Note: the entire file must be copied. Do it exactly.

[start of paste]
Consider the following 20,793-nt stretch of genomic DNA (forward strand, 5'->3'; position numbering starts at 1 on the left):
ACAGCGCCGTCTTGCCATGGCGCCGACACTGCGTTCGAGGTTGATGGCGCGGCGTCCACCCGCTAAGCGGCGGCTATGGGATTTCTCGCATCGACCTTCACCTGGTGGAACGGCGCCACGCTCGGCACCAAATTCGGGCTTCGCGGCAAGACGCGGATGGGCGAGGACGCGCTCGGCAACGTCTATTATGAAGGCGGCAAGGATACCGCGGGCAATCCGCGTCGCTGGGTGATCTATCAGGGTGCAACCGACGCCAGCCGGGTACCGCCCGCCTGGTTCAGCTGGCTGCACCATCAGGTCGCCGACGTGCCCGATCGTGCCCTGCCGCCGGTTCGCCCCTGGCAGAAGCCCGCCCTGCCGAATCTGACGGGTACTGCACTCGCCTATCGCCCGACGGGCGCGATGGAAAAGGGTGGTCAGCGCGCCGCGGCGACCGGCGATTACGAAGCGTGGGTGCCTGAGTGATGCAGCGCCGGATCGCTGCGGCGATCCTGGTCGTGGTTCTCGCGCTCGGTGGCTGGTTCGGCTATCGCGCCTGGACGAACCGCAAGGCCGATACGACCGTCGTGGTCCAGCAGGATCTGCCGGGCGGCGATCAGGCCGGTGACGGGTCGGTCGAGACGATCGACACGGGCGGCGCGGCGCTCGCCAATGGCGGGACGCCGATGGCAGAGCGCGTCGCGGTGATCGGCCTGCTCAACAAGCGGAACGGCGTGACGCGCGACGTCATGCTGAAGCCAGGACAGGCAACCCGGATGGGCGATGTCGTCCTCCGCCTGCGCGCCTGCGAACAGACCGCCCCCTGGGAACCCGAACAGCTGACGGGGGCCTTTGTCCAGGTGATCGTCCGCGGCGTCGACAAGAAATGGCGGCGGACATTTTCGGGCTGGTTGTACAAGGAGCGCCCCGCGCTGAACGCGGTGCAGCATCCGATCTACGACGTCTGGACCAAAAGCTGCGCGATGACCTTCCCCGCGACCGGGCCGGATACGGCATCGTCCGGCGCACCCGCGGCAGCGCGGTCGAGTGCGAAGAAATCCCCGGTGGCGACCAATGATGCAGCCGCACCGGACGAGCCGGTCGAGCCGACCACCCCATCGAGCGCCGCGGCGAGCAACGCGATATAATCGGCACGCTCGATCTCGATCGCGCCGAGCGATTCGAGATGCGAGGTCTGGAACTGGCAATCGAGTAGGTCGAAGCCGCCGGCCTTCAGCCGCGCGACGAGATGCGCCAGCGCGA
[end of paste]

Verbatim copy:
Consider the following 20,793-nt stretch of genomic DNA (forward strand, 5'->3'; position numbering starts at 1 on the left):
ACAGCGCCGTCTTGCCATGGCGCCGACACTGCGTTCGAGGTTGATGGCGCGGCGTCCACCCGCTAAGCGGCGGCTATGGGATTTCTCGCATCGACCTTCACCTGGTGGAACGGCGCCACGCTCGGCACCAAATTCGGGCTTCGCGGCAAGACGCGGATGGGCGAGGACGCGCTCGGCAACGTCTATTATGAAGGCGGCAAGGATACCGCGGGCAATCCGCGTCGCTGGGTGATCTATCAGGGTGCAACCGACGCCAGCCGGGTACCGCCCGCCTGGTTCAGCTGGCTGCACCATCAGGTCGCCGACGTGCCCGATCGTGCCCTGCCGCCGGTTCGCCCCTGGCAGAAGCCCGCCCTGCCGAATCTGACGGGTACTGCACTCGCCTATCGCCCGACGGGCGCGATGGAAAAGGGTGGTCAGCGCGCCGCGGCGACCGGCGATTACGAAGCGTGGGTGCCTGAGTGATGCAGCGCCGGATCGCTGCGGCGATCCTGGTCGTGGTTCTCGCGCTCGGTGGCTGGTTCGGCTATCGCGCCTGGACGAACCGCAAGGCCGATACGACCGTCGTGGTCCAGCAGGATCTGCCGGGCGGCGATCAGGCCGGTGACGGGTCGGTCGAGACGATCGACACGGGCGGCGCGGCGCTCGCCAATGGCGGGACGCCGATGGCAGAGCGCGTCGCGGTGATCGGCCTGCTCAACAAGCGGAACGGCGTGACGCGCGACGTCATGCTGAAGCCAGGACAGGCAACCCGGATGGGCGATGTCGTCCTCCGCCTGCGCGCCTGCGAACAGACCGCCCCCTGGGAACCCGAACAGCTGACGGGGGCCTTTGTCCAGGTGATCGTCCGCGGCGTCGACAAGAAATGGCGGCGGACATTTTCGGGCTGGTTGTACAAGGAGCGCCCCGCGCTGAACGCGGTGCAGCATCCGATCTACGACGTCTGGACCAAAAGCTGCGCGATGACCTTCCCCGCGACCGGGCCGGATACGGCATCGTCCGGCGCACCCGCGGCAGCGCGGTCGAGTGCGAAGAAATCCCCGGTGGCGACCAATGATGCAGCCGCACCGGACGAGCCGGTCGAGCCGACCACCCCATCGAGCGCCGCGGCGAGCAACGCGATATAATCGGCACGCTCGATCTCGATCGCGCCGAGCGATTCGAGATGCGAGGTCTGGAACTGGCAATCGAGTAGGTCGAAGCCGCCGGCCTTCAGCCGCGCGACGAGATGCGCCAGCGCGA